Renal cell carcinoma is a particularly brutal cancer. Though rare, it is the most common kidney cancer in adults. While it starts there, it can also spread to the lungs and other organs. In many cases, by the time symptoms show and diagnosis is achieved, the disease has progressed beyond the point of effective available treatment.
For over 30 years, my best friend’s father was a baseball and football coach, and a PE teacher. He was in phenomenal shape. He did not smoke or drink. Aside from his great health habits, he also helped so many students to strive to be productive, contributing citizens to society after high school. Teachers like him have an immense impact in my small town, a socioeconomically downtrodden place where kids drop out of school a little too often. He made a difference in these kids’ lives.
Then one day in May, on his way to work, his back started hurting. He figured it was because he was hitting a lot of baseballs to the team the day before. A few weeks prior to this, he had told me he had a cold/flu he just couldn’t shake. He stops at the doctor’s office on the way to school that morning due to the back pain. The doctor determined he was having a heart attack, so they airlifted him to the hospital.
It ended up being a bilateral blockage from a blood clot. Doctors didn’t know why his blood had clotted so they put him on blood thinners and told him to take it easy for a few weeks. He wasn’t feeling better and he was growing increasingly fatigued.
Over a month later, they diagnosed him with stage IV renal cell carcinoma. He underwent open chest surgery to remove the tumor from the kidneys and lungs, then chemo and immunotherapy. He died nine months from when he had his heart attack.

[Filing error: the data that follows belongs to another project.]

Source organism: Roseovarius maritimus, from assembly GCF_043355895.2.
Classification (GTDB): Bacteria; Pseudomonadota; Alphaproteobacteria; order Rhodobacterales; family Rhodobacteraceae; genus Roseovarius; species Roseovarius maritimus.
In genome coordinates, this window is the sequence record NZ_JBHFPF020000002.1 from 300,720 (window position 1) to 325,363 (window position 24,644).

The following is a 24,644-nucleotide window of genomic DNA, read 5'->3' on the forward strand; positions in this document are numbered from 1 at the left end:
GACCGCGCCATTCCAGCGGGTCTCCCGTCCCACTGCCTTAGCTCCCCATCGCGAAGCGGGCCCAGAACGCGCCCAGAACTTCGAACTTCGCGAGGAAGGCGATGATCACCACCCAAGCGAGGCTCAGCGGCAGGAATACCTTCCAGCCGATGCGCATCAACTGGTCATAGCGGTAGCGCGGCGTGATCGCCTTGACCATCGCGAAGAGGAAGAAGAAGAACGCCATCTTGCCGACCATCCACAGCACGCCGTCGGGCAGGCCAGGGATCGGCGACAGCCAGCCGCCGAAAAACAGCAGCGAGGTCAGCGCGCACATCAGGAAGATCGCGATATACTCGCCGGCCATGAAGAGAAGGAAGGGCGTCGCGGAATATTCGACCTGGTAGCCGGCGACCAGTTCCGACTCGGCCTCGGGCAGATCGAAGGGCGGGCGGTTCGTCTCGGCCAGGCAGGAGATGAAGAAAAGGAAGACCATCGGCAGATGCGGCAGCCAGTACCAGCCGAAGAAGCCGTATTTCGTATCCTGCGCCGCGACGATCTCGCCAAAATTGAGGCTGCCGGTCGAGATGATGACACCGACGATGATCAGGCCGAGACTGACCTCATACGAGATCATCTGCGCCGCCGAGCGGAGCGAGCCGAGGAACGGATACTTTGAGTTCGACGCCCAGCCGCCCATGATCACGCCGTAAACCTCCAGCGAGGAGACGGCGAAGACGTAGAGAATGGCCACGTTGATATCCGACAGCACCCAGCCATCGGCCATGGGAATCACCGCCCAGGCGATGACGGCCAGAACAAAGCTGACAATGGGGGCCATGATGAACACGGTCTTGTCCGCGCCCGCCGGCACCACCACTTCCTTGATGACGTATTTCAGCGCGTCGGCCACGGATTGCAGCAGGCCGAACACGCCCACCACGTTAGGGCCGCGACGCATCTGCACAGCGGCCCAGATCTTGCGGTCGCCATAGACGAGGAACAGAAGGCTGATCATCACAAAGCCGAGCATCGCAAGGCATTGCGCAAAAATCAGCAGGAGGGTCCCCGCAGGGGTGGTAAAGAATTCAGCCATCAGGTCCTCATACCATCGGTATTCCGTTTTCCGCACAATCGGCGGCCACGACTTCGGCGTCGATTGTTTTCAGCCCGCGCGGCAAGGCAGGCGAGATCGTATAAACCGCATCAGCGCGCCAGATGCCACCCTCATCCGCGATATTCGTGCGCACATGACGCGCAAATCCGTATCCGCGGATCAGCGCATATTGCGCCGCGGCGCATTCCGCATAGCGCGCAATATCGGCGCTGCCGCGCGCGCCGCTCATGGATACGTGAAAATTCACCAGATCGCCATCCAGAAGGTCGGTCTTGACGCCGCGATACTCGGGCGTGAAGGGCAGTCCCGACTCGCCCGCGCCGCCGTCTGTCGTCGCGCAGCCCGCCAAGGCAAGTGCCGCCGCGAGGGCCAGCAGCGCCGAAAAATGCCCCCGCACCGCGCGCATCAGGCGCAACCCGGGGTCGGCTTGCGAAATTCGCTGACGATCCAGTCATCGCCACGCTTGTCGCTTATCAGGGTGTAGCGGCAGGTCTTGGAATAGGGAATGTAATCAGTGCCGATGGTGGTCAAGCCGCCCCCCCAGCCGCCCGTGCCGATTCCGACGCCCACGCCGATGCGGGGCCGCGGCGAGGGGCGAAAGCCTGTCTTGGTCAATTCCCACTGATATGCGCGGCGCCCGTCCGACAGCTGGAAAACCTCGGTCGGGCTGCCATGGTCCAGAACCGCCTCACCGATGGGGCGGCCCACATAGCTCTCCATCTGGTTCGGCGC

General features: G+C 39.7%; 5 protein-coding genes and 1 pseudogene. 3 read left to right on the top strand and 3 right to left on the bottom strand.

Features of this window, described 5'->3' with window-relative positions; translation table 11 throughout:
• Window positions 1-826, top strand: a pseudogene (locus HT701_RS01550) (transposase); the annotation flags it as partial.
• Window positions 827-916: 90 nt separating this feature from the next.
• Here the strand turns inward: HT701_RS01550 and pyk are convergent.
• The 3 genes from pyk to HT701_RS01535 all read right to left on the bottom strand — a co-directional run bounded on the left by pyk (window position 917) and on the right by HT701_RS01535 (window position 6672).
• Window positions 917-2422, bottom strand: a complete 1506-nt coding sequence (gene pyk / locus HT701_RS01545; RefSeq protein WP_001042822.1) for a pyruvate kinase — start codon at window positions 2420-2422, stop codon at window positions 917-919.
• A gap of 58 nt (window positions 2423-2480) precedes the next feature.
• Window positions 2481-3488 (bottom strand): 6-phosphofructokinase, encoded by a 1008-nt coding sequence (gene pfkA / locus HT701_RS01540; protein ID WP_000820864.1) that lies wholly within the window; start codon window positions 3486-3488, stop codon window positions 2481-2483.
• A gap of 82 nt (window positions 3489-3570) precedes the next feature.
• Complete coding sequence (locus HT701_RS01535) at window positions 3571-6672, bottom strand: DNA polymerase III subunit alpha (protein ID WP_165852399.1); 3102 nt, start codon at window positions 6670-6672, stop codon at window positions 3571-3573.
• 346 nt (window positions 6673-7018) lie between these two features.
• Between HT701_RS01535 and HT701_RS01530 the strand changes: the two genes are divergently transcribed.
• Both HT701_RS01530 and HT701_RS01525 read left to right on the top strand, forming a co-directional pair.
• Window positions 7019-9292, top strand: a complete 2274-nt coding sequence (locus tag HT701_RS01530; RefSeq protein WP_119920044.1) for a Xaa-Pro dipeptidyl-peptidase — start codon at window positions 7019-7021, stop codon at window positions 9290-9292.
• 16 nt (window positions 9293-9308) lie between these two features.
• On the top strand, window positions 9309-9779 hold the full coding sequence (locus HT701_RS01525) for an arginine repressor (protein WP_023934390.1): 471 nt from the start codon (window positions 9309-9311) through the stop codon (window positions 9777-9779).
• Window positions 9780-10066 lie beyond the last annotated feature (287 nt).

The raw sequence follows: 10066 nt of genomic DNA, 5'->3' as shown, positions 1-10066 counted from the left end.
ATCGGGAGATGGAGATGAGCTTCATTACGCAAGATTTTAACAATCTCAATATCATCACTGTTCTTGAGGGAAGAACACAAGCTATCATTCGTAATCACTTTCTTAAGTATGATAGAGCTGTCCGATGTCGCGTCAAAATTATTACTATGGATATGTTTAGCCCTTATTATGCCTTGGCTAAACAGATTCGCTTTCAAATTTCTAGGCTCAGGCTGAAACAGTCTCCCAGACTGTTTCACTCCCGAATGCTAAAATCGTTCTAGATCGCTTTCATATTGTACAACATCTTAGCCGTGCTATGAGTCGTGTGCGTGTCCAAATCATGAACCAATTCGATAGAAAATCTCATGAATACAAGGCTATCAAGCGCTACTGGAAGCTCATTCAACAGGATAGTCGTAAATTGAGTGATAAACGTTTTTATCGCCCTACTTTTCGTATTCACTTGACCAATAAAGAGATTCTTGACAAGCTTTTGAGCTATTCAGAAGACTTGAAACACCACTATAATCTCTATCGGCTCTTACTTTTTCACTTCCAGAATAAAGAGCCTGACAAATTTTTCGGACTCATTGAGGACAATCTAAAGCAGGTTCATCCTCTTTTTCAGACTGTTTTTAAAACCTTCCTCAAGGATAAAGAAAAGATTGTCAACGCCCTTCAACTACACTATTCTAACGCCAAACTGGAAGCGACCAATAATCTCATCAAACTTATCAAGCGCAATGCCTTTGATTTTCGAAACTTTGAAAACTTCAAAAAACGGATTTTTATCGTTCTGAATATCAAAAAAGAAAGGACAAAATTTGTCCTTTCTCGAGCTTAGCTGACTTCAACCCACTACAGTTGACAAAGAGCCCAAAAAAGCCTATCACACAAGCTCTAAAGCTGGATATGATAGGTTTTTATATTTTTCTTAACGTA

During those nine months, I watched a man in pain, lose his identity and all of the hobbies he loved most. His prognosis was poor from the beginning.
This tragic disease has a little hope in the pipeline for people with a similar prognosis, however. In a phase III clinical trial presented at Presidential Symposium of the European Society for Medical Oncology’s 2017 Congress in Spain, the survival rates were higher for a combination of immunotherapy drugs in the instance of metastatic renal cell carcinoma.
The combination of nivolumab and ipilimumab, which is FDA approved for melanoma, was being tested against the current standard treatment sunitinib. The researchers believe this will become the new standard of care for renal cell carcinmona. To check out the press release from the amazing researchers at the Kidney Cancer Program of UT Southwestern, click here.